When we last saw Alex Wilson, he was fighting a desperate (and ultimately futile) rearguard action as one of the few bright spots in the Tigers' 2015 bullpen. Acquired in the deal that brought Yoenis Cespedes to Detroit from the Boston Red Sox, Wilson didn't even break camp with the Tigers. Yet, after a late-April call-up, his consistency in a wide variety of situations throughout a difficult 2015 campaign was impressive for a guy in his second season in the major leagues.
Yet it wasn't enough to earn Wilson a role protecting leads in the late innings in 2016. Tigers' GM Al Avila, rebuilt the back end of his bullpen this offseason, and with the additions of Justin Wilson, Mark Lowe and Francisco Rodriguez, Alex Wilson is once again back down the pecking order as the fourth or fifth option.
This is great news for Tigers' fans. The depth of the bullpen has already appeared a strength this season. Wilson's return against the Astros on Sunday serves notice that the Tigers' relief corps wasn't even at full strength just yet.
Wilson got off to a nice start on Sunday, as he spun a pair of scoreless innings in his season debut, striking out a pair of Astros' hitters. If he can be as effective in 2016 as he was last season, the bullpen will be all the stronger for his skill and versatility. But there is reason to hope that Wilson may have even more to offer the Tigers in 2016.
|2013 Red Sox||27.2||7.16||4.55|
|2014 Red Sox||28.1||6.04||1.59|
There was a time when Wilson posted quite healthy strikeout totals. His three full seasons at Triple-A Pawtucket from 2011-2013 were characterized by high strikeout rates and terrible command. His plus slider was a big reason for those strikeouts. In late 2012, Baseball America even rated Wilson's slider as the best in the Red Sox' system. But in 2013, Wilson suffered a torn ligament in his right thumb that cost him much of the season, and eventually required surgery.
Wilson's command took an enormous step forward in 2014, at least once he was called up by the Red Sox, but his strikeout rates plummeted in the process. While those low walk rates kept his strikeout-to-walk ratio solid, he's allowing a lot of of contact. That's the kind of thing that can eventually burn a pitcher, and it's likely the main reason no one in the Tigers' organization is quite comfortable yet having him protect leads late in games.
As a result of the ligament surgery, Wilson was forced to shelve his slider in 2014 in favor of a cutter, which didn't generate a lot of whiffs, but did have hitters beating the ball into the dirt regularly. There is evidence to suggest that he either returned to the slider in 2015, or rebuilt the cutter into a very slider-like breaking ball in 2015, one that helped boost his whiff rates over his 2014 campaign.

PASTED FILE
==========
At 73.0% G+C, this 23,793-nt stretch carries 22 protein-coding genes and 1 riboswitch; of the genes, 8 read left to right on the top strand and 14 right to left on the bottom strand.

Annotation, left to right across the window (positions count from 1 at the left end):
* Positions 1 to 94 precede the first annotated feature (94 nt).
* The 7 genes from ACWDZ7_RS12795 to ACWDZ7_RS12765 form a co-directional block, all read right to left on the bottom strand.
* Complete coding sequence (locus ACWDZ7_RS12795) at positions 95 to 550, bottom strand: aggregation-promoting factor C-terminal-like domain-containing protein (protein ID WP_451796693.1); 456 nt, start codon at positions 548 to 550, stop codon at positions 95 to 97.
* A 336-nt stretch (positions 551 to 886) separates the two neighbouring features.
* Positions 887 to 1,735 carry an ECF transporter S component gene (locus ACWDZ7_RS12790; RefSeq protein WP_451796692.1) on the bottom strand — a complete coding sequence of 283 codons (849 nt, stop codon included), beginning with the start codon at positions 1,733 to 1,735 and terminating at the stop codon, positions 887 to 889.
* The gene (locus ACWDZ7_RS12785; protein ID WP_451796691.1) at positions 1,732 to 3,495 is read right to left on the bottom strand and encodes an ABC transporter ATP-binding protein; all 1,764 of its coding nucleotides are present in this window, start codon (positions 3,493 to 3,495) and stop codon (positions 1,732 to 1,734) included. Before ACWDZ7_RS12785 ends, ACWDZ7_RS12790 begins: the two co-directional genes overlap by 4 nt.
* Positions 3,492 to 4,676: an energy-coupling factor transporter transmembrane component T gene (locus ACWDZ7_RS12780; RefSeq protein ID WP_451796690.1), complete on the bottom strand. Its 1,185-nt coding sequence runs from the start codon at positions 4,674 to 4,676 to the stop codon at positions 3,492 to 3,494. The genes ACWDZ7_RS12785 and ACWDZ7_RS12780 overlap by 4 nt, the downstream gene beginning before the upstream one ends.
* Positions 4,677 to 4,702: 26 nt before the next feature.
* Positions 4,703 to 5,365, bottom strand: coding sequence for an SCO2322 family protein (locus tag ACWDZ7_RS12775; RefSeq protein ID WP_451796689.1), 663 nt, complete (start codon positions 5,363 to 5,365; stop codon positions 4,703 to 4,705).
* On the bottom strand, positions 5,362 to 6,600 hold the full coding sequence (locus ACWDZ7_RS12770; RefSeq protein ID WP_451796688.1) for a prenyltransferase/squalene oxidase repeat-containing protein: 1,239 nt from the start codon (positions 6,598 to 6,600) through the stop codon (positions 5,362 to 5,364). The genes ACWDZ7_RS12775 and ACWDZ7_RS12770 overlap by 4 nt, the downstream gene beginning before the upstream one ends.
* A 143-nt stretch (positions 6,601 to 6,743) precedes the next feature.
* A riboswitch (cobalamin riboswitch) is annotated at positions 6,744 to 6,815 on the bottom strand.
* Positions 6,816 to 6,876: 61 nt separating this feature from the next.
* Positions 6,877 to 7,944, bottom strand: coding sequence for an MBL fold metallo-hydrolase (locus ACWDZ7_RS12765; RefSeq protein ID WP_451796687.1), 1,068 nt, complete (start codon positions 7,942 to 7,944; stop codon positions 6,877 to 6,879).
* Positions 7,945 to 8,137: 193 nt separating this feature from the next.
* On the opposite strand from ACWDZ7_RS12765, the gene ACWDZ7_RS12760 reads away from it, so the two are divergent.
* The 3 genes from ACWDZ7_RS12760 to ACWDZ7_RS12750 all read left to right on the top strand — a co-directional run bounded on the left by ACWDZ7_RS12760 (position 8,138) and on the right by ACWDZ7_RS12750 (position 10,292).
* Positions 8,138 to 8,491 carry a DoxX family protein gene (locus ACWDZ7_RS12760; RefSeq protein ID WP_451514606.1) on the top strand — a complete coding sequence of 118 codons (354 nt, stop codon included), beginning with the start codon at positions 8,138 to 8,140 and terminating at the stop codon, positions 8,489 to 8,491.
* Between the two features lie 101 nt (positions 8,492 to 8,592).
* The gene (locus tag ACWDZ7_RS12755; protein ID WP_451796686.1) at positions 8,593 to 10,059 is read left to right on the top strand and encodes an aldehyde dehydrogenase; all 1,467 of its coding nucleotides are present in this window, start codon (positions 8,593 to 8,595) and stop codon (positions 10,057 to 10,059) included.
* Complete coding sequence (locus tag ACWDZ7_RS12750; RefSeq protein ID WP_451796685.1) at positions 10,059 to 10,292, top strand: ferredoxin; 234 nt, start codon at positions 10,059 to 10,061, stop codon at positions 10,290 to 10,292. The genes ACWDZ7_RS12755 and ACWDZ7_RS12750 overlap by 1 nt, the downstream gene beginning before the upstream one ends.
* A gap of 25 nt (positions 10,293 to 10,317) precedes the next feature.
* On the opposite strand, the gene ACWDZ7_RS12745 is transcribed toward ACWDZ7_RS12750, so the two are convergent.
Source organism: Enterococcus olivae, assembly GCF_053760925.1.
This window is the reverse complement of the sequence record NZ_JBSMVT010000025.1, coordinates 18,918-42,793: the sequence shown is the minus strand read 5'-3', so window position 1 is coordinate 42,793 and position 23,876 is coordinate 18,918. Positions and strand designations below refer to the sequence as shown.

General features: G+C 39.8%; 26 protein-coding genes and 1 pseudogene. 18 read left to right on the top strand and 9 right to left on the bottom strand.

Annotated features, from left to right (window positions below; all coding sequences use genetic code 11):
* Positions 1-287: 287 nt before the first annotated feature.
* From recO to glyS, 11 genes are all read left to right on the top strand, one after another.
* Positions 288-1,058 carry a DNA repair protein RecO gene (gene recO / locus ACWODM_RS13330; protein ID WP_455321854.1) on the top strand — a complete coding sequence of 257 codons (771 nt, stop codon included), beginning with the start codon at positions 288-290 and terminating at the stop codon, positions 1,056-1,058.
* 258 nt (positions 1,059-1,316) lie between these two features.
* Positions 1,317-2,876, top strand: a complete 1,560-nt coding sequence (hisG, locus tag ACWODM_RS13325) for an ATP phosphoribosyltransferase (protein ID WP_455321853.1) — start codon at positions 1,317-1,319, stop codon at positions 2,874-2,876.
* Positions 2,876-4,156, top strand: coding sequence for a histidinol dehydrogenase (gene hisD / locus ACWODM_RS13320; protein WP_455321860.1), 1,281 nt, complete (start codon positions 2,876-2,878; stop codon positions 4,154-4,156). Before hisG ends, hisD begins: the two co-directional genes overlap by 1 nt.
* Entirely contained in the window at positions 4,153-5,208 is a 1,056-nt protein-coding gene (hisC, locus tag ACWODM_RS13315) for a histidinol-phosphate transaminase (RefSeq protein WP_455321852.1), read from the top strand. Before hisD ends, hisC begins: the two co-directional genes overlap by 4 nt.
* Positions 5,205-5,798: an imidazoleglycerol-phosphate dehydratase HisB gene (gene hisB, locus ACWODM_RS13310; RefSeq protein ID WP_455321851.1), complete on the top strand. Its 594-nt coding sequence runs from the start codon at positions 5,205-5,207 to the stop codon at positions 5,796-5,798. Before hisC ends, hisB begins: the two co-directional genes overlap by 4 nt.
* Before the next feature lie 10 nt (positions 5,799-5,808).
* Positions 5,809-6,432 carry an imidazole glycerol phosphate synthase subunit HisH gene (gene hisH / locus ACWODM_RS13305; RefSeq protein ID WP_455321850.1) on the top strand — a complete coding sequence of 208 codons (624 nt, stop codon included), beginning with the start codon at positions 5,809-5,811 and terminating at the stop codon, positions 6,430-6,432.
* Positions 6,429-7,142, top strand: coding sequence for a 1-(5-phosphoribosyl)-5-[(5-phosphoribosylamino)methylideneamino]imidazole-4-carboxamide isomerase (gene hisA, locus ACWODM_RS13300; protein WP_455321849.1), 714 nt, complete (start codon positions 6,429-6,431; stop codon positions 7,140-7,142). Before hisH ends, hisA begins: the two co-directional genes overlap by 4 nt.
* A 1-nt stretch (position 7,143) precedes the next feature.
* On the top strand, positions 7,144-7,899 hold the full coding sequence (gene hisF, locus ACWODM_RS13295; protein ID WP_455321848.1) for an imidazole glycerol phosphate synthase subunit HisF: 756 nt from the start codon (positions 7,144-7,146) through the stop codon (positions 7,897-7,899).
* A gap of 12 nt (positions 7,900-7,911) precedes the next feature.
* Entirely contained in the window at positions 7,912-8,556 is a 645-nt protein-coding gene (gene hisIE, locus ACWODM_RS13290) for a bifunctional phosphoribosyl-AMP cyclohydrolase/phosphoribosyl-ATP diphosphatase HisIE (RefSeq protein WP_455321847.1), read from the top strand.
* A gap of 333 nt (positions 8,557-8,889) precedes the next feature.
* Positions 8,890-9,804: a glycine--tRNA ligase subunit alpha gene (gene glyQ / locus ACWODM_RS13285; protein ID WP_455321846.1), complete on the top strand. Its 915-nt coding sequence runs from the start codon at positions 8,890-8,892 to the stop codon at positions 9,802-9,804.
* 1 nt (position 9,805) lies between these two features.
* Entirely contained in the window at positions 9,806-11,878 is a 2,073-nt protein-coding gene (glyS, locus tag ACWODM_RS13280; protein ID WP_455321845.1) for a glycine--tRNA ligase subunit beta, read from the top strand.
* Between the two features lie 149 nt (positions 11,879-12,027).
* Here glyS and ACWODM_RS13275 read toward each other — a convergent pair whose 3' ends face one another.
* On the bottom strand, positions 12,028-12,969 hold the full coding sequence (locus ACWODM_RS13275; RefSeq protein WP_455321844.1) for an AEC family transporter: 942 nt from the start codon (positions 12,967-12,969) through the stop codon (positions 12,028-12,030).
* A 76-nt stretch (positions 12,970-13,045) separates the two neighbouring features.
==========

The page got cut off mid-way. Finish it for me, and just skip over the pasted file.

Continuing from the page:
Spin data tells us that what the chart above refers to as Wilson's cutter is indistinguishable from a slider. This isn't a cut fastball. It's a breaking ball. He may not throw it with a traditional slider grip, and he may refer to it as a cutter, but it has the spin rate and angle of a normal slider. He's thrown in at 87 mph both seasons, but with very different amounts of spin and movement on it. Perhaps Wilson returned to his slider last year, or he simply started throwing his cutter with movement exactly like a slider. Whatever the name, this is his breaking ball, and it's the pitch that needs to generate more swings and misses if Wilson is going to punch out more hitters.
|Season||Spin Rate||Angle||Vertical Mov||Horizontal Mov|
After producing a 7.5 percent whiff rate in 2014, Wilson got hitters to miss on his cutter 11.7 percent of the time in 2015. He threw the pitch with less spin in 2015, allowing the ball to drop almost an inch and a half more than the higher spin offering he had in 2014. It also had less horizontal movement, becoming more of a straight breaking ball with more depth. If the pitch continues to generate more swings and misses, Wilson may find the strikeout touch he once had. Even just modest improvement would make Wilson a borderline elite reliever. He'll never strike out a batter per inning, but he could be dominant beyond any vagaries of BABIP with an increase in that department to pair with his typically elite walk rate.
For two seasons, Alex Wilson has proven himself a tough competitor and a pitcher who forces opposing hitters to earn anything they get against him. With no growth at all, the Tigers should still feel pretty good that a guy this effective is the fourth or fifth option out of the bullpen. That's depth the Tigers haven't had in their relief corps at any time during the recent run of four straight A.L. Central titles. Should Wilson's rebuilt breaking ball recapture the strikeout ability he rode to the majors, the Tigers will have a truly dominant reliever on their hands who is comfortable working in any situation.